### Control Systems in Python - Part 3 - Root Locus Plots

In this post we can see how to make root locus plots in python. This requires the setup from part 1.

The problem is from Dorf's modern control systems AP 10.1. A three-axis pick-and-place application requires the precise movement of a robotic arm in three-dimensional space. The overshoot for a step input should be less than 13%.
a) Let Gc(s) = K, and determine the gain K that satisfies the requirement. Determine the resulting settling time (with a 2% criterion). First we compute the Routh Hurwitz table to determine the valid
range of K.

We see 0<K<20 so If we let K = 2, then the step response becomes:
which shows the settling time is 8.68 seconds and overshoot is less than 13%.

b) Use a lead network and reduce the settling time to less than 3 seconds. Since we are dealing with time response parameters the root-locus method will be used.

The new controller is:

the overshoot and settling time criteria lead to a damping ratio of 0.545 or more and the real part of the dominant poles must be to the left of -1.33 respectively.

If we choose our dominant poles to be at s1 = -2 +- 2j they fall in the correct region on the root locus and should get the desired response. The angle of the system L(s) at s1 is Ls 63.4o.  So letting m=0,
∠Gc(s1) =180 - 63.4 = 116.6o
the controller must add this amount. If we pick our zero to be at ½ , then using the relationship:
∠( s1+ z ) -∠(s1+p)  = 106.26o
we find p = 6.34 and K = 34.19.  This leads to the step response of:
from which we can see the settling time has been reduced but not enough to meet the specifications. Let's move it closer to the system pole at -1.

Reiterating through the root locus design procedure, if we move our zero out to z=¾ and recalculate p=5.86 and K=32.9, the response now is:
which shows another good improvement in the settling time but the zero still needs moved closer to the pole at -1.

Lastly let’s set our z=0.9, then p=5.63 and K=32.5. The root locus is computed using:def rootLocus(Ts,*args,**kwargs):    num = Poly(Ts.as_numer_denom()[0],s).all_coeffs()    den = Poly(Ts.as_numer_denom()[1],s).all_coeffs()    tf = matlab.tf(map(float,num),map(float,den))    r,k = matlab.rlocus(tf,*args,**kwargs)    plt.title("Root Locus")    #plt.plot(k,r)    plt.grid()    plt.show()and the output is:resulting in the final controller of:who's step response is:which shows the controller has reduced the overshoot and settling time to within the specifications (the settling time is less than 3 seconds).

### Kivy vs React-Native for building cross platform mobile apps

I've built three apps now using Kivy and one with React-Native, just wanted to share my thoughts on both.

Just a warning, I am strongly biased towards python and this is all based on opinion and experience and is thus worth what you pay for it. I don't claim to be an expert in either of these, just have worked with each for several months.  If something is incorrect I'd love to hear advice.

Kivy
Demo of one of the apps

Pros:
Nice to be able to run natively on the desktop WITHOUT a simulatorPython is easy to work withUse (almost) any python libraryVery easy to create custom widgetsKivy properties and data binding just work. Way nicer than React's "state" / flux / redux whatever you want to call it (stupid?). Native interfaces (pyjnius) and (pyobjc)Runs and feels pretty smooth Cons:Default widget toolkit looks like Android 4.4. Requiring you use your own widgets or a theming kit like KivyMD if styling bothers youCreating dynamic widgets declaratively is not yet s…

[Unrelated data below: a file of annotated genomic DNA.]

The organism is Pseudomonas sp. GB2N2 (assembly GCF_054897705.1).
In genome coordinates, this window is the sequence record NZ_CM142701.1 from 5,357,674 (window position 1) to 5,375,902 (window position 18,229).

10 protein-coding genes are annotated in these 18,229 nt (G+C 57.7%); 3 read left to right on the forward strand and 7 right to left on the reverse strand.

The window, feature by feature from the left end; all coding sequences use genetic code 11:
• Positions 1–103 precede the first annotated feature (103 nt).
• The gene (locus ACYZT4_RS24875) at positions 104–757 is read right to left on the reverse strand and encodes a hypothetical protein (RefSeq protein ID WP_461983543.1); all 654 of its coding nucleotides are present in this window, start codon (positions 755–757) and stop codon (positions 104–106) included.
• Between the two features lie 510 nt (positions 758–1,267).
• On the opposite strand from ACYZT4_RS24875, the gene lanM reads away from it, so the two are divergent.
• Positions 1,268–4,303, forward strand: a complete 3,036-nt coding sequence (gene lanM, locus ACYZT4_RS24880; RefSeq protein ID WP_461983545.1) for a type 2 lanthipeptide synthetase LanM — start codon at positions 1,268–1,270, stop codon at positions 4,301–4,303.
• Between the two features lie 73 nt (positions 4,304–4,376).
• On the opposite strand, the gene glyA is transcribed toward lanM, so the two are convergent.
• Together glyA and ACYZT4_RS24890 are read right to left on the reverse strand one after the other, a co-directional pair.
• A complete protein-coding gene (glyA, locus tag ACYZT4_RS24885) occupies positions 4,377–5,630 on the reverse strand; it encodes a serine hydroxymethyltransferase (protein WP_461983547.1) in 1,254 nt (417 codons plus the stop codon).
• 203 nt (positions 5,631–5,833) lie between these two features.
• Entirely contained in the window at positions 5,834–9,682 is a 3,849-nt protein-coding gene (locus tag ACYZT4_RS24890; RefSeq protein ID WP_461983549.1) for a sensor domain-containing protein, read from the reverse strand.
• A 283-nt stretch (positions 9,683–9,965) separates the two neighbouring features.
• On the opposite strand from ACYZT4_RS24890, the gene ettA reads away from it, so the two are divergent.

### Control Systems in Python - Part 1 - Bode and Step Response

I hate matlab with passion, yet sadly, nearly everyone uses it.  I'm a fan of Python and open source stuff so here's a simple article on how to do some common control systems stuff in Python.

First we need to make sure the environment is setup.
Install IPython (or you can use any other python shell, but a unicode supported shell is preferred)Install python-control (numpy, scipy)Install sympy
These should do if your on Ubuntu/debian:

sudo apt-get install python-sympy python-numpy python-scipy python-matplotlib ipython
Then you need to install python control, see How to download and install python-control
Intro to using SympyOpen ipython and run the following:

import sympy from sympy import * sympy.init_printing() s = Symbol('s')

Now we can do things like define transfer functions using the symbolic variable s.

We can expand the bottom using the .simplify() method

and we can do something more complex like...
which is really nice because it does all the multiplication for us... and it’…

### How to populate a Combo Box in GTK3 using Glade

This post will show how to use Glade to list combo box items with GTK3 since I could not find any other tutorials and it took me a while to figure it out.  No coding necessary!

Step 1:  Insert the combo box. A GtkComboBox will be created.

Step 2: Select the combo box.  In the General Properties click the ... button next to ComboBox Model and click new.  A new GtkListStore will be created and set to the combo box's model.

Step 3: With the combo box selected, open the Combo Editor by clicking the edit button from the toolbar.
Step 4; Add some columns to the combo box's liststore.  Use type: gchararry for text.  Insert any other model columns at this time as well.

Step 5: Insert data into the liststore by scrolling down in the Combo Editor and clicking the + to add a new row.  Enter the data needed for each row.

Step 6: Click the Hierarchy tab and then click add.  A new GtkCellRendererText will be created.

Step 7: Under properties and attributes, change the Text: from unset to th…